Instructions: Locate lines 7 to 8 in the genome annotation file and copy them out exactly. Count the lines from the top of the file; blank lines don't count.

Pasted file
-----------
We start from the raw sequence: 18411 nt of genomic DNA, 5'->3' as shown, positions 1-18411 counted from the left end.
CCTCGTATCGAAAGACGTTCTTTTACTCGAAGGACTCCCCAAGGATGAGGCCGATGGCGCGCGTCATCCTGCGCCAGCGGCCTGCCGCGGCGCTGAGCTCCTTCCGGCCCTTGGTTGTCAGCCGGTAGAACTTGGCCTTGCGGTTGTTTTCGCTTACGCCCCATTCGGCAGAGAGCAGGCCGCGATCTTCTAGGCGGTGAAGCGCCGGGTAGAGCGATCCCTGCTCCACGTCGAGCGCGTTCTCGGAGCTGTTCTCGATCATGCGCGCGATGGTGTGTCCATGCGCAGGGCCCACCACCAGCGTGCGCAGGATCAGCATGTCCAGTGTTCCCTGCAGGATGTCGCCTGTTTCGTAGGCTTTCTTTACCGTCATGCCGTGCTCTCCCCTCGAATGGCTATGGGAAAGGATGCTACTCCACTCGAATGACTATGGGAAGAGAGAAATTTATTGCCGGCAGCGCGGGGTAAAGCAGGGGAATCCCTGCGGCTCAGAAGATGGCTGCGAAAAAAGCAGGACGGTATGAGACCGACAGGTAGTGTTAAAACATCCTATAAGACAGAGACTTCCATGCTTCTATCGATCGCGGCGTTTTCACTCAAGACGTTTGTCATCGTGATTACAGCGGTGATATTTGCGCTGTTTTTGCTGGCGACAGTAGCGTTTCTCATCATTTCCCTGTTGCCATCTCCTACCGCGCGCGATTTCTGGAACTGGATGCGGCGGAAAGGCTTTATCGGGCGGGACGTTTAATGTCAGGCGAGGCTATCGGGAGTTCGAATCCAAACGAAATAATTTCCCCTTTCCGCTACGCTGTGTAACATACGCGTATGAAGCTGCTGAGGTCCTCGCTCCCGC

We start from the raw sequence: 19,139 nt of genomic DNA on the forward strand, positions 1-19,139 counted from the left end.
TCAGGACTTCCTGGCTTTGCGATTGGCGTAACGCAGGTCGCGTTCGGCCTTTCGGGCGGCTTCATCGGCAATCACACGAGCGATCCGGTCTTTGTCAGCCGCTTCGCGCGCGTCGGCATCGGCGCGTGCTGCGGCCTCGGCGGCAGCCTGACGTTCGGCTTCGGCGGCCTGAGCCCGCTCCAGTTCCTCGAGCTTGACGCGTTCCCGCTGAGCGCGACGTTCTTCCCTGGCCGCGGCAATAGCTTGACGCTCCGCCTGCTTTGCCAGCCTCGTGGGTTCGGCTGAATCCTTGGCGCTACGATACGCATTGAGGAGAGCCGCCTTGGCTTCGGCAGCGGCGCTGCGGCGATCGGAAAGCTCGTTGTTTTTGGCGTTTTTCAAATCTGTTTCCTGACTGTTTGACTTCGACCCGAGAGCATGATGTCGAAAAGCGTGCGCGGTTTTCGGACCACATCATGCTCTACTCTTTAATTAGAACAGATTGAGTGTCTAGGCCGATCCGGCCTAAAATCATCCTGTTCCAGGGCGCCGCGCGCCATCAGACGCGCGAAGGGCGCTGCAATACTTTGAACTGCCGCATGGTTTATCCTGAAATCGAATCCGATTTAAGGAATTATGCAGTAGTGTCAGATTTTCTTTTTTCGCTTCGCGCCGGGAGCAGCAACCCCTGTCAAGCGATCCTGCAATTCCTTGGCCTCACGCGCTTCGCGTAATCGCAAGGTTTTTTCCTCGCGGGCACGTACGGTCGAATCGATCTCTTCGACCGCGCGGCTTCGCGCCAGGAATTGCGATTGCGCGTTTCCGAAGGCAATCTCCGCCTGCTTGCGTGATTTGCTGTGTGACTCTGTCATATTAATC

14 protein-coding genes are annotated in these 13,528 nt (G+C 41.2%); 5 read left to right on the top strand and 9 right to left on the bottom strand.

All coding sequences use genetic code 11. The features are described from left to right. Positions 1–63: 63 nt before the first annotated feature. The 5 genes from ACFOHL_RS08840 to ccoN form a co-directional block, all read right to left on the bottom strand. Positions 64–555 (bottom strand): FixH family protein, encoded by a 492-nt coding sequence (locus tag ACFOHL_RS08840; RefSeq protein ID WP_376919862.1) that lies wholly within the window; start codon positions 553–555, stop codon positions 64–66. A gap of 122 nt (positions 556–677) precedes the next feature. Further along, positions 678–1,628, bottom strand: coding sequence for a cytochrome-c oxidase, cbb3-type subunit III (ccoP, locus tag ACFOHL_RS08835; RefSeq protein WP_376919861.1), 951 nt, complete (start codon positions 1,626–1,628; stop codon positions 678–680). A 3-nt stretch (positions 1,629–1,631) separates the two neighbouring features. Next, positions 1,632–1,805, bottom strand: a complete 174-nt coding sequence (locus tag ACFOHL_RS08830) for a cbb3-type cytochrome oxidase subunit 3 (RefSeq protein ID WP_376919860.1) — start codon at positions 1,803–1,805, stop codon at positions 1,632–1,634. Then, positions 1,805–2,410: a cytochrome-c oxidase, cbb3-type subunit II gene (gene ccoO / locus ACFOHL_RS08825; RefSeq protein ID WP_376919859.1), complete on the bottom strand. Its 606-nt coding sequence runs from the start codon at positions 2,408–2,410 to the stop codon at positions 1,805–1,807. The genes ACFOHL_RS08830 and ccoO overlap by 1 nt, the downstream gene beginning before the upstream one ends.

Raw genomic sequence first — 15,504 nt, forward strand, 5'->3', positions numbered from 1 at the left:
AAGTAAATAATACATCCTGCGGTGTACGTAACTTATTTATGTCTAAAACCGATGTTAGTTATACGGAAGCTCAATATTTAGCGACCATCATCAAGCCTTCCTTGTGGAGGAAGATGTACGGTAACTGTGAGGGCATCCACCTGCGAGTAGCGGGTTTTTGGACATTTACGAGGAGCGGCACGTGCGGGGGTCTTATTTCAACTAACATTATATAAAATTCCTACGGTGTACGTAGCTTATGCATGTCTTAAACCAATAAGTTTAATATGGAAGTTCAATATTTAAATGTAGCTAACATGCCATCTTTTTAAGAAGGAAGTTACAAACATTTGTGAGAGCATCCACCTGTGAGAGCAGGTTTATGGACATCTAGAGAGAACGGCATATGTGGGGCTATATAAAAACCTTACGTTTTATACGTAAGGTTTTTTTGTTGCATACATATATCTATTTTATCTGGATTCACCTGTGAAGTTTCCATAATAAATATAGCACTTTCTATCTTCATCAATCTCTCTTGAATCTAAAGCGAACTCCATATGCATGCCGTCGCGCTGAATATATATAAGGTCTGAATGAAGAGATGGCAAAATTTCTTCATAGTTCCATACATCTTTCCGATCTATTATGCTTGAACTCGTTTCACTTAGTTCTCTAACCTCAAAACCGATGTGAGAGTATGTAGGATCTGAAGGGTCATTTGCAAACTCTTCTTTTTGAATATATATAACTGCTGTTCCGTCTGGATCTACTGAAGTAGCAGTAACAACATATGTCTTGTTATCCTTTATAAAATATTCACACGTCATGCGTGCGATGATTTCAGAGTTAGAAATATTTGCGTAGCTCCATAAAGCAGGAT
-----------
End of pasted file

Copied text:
Raw genomic sequence first — 15,504 nt, forward strand, 5'->3', positions numbered from 1 at the left:
AAGTAAATAATACATCCTGCGGTGTACGTAACTTATTTATGTCTAAAACCGATGTTAGTTATACGGAAGCTCAATATTTAGCGACCATCATCAAGCCTTCCTTGTGGAGGAAGATGTACGGTAACTGTGAGGGCATCCACCTGCGAGTAGCGGGTTTTTGGACATTTACGAGGAGCGGCACGTGCGGGGGTCTTATTTCAACTAACATTATATAAAATTCCTACGGTGTACGTAGCTTATGCATGTCTTAAACCAATAAGTTTAATATGGAAGTTCAATATTTAAATGTAGCTAACATGCCATCTTTTTAAGAAGGAAGTTACAAACATTTGTGAGAGCATCCACCTGTGAGAGCAGGTTTATGGACATCTAGAGAGAACGGCATATGTGGGGCTATATAAAAACCTTACGTTTTATACGTAAGGTTTTTTTGTTGCATACATATATCTATTTTATCTGGATTCACCTGTGAAGTTTCCATAATAAATATAGCACTTTCTATCTTCATCAATCTCTCTTGAATCTAAAGCGAACTCCATATGCATGCCGTCGCGCTGAATATATATAAGGTCTGAATGAAGAGATGGCAAAATTTCTTCATAGTTCCATACATCTTTCCGATCTATTATGCTTGAACTCGTTTCACTTAGTTCTCTAACCTCAAAACCGATGTGAGAGTATGTAGGATCTGAAGGGTCATTTGCAAACTCTTCTTTTTGAATATATATAACTGCTGTTCCGTCTGGATCTACTGAAGTAGCAGTAACAACATATGTCTTGTTATCCTTTATAAAATATTCACACGTCATGCGTGCGATGATTTCAGAGTTAGAAATATTTGCGTAGCTCCATAAAGCAGGAT